Localization teams in 2024 have a renewed interest in implementing AI translation in workflows to trim their budgets and improve per-word costs. However, monetization often becomes a struggle because the mechanism to track human effort fairly and responsively is underdeveloped. Here is a way to tackle this challenge.
Value for Localization Programs
Machine translation has become more accurate over the years and model accuracy improves with fine-tuning efforts, boosting human review speed. The dashboard is a tool for the localization manager to convert these efficiencies into savings. We developed dashboards that can be used to easily visualize performance by slicing data by language, reviewer, content type, and other useful categories, and by cross-referencing with other metrics, such as editing times, error types, and quality assurance data.
Example 1: Performance by Language
In this view, the localization manager tracks machine translation accuracy in the 3rd and 4th quarters of 2023. For French, the accuracy fluctuates from 71% to 69% unedited words without definitive improvements. The benchmarking red line also reminds the project manager of the expected level of accuracy, giving a clear indication of the MTPE workflow efficiency for each job. For Turkish accuracy begins at a lowly 47% and improves to 68% in December. This informs the project manager’s action plan: to adjust the costs for Turkish and start working on French model accuracy.
Example 2: Performance by Translator
Here, a project manager is reviewing AI performance by linguist. They all work in the same domain of medical translations and use the same AI model. Two linguists clearly sit on opposite ends of the productivity range: Francoise edits very thoroughly and changes more than 38.32% of words, while Alexia is very fast, and only corrects 20.34% of the original text. The bottom chart shows that from June to December, the edit distance has been on the rise for almost all translators. This is a call to action for the project manager: they may want to look at the MT model performance, and spot-check Alexia’s work, since she was editing much less than anyone else on the team.
Two Reasons Why Localization Teams Struggle with Savings
Machine translation review has grown immensely since the first neural models in 2018, but no industry standard on how to monetize it has emerged. Debates rage on, and every organization follows a different approach. It’s the law of the jungle.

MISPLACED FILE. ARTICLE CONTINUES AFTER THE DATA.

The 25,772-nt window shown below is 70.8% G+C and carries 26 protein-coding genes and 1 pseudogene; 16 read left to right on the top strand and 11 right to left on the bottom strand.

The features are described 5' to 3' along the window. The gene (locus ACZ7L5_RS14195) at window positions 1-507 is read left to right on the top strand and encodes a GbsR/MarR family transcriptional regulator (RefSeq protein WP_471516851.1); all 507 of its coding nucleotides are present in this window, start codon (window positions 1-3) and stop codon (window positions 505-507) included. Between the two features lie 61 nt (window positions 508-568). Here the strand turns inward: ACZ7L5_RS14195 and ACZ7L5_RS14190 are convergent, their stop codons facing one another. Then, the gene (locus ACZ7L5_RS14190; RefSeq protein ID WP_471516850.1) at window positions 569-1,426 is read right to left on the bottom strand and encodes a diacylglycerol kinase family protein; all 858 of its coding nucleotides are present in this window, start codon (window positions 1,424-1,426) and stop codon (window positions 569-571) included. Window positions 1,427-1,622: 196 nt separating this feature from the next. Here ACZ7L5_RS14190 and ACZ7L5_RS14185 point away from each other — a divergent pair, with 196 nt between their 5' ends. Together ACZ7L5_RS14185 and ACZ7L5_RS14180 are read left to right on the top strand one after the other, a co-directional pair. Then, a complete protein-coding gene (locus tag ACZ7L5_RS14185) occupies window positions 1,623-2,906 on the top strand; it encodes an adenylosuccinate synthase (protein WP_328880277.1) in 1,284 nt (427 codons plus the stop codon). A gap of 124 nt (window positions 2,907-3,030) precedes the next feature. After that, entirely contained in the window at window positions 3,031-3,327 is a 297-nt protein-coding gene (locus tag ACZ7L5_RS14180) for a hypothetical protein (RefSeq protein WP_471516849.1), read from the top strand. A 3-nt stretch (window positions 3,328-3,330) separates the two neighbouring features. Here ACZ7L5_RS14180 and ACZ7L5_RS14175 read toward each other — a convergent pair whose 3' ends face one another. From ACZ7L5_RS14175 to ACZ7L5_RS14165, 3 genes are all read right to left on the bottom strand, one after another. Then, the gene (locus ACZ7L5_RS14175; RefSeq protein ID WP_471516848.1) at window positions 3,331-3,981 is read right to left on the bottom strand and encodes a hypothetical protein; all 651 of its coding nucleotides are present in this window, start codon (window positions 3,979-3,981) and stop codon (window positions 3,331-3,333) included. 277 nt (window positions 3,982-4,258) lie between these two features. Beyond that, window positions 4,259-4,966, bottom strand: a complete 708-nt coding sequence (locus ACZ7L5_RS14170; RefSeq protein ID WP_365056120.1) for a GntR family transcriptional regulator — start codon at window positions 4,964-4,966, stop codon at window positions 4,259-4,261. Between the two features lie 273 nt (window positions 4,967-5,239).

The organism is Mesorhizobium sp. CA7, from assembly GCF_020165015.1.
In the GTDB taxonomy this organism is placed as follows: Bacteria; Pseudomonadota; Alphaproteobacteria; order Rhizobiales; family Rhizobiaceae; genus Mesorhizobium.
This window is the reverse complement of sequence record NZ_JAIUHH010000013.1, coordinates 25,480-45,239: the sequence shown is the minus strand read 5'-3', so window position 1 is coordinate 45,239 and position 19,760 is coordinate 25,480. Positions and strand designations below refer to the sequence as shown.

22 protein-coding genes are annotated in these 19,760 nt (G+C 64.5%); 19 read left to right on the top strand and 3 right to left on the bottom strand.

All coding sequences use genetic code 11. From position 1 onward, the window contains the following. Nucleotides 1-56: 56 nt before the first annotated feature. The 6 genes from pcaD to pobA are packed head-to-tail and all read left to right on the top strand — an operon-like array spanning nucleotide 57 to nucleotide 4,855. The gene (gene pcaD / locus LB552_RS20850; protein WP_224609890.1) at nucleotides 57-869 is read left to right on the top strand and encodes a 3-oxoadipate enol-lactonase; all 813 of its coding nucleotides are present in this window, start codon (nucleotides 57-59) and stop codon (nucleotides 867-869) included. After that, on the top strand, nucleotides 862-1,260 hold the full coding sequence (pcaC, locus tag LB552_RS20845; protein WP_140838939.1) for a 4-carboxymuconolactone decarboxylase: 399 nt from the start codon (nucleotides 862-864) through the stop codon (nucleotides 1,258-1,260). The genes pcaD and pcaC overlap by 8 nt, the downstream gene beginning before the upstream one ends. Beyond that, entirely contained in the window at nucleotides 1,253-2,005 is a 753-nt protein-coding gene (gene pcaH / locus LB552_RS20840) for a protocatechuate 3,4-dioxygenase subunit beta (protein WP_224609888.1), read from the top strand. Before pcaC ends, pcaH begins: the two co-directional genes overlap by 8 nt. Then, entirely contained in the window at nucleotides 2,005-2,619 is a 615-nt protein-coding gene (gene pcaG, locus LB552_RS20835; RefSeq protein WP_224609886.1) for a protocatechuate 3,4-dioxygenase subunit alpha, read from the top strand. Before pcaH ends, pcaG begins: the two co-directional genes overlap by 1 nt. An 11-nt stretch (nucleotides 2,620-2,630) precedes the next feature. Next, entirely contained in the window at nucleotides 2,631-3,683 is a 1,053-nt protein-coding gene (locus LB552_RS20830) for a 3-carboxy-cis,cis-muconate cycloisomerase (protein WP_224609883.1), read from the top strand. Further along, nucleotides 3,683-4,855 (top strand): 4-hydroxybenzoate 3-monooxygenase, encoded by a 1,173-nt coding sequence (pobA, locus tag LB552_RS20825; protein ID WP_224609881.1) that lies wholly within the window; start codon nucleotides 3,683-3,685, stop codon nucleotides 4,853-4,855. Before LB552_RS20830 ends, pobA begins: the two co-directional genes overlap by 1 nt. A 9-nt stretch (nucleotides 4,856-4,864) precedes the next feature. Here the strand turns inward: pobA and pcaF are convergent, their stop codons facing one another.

Translation buyers looking to convert technology efficiencies into tangible savings face tough negotiations. Strong negotiators like top-10 LSPs can easily replace suppliers, and thanks to a stronger negotiation position they achieve a 40-65% reduction in costs. Vulnerable buyers, in particular, one-person localization teams serviced by a single vendor in control of linguists, connectors and TMS may get nothing at all.
The second challenge is technical. Popular translation management systems (TMS) have mature functionalities to save resources with translation memories, but monetization tools for machine translation monetization are too basic. They work on a per-project basis and use different tracking units across various products. For example:
- Trados plugin Post-Edit Compare uses 10% bands
- memoQ post-translation analysis differs from Trados with a Translation X category
- Phrase Post-editing analysis uses different default bands from Trados and memoQ
- Smartling provides translation error rate (TER) scores instead
Post-editing analysis can only be run within the specific system and can’t be compared with data coming from other software without some conversions. Discrepancies delay the day when a widely accepted method of monetizing AI benefits may be established.
Individual savvy organizations like TransPerfect, Welocalize, Dell, and Acolad have developed proprietary tools to measure the review effort and its compensation. For the majority of the market, it’s still a problem.
How to Build Your Dashboard: Getting Raw Data
There are two ways to get performance metric data: either pull a ready-to-use analysis from the translation management system or calculate independently from the TMS by comparing files <before> and <after> review.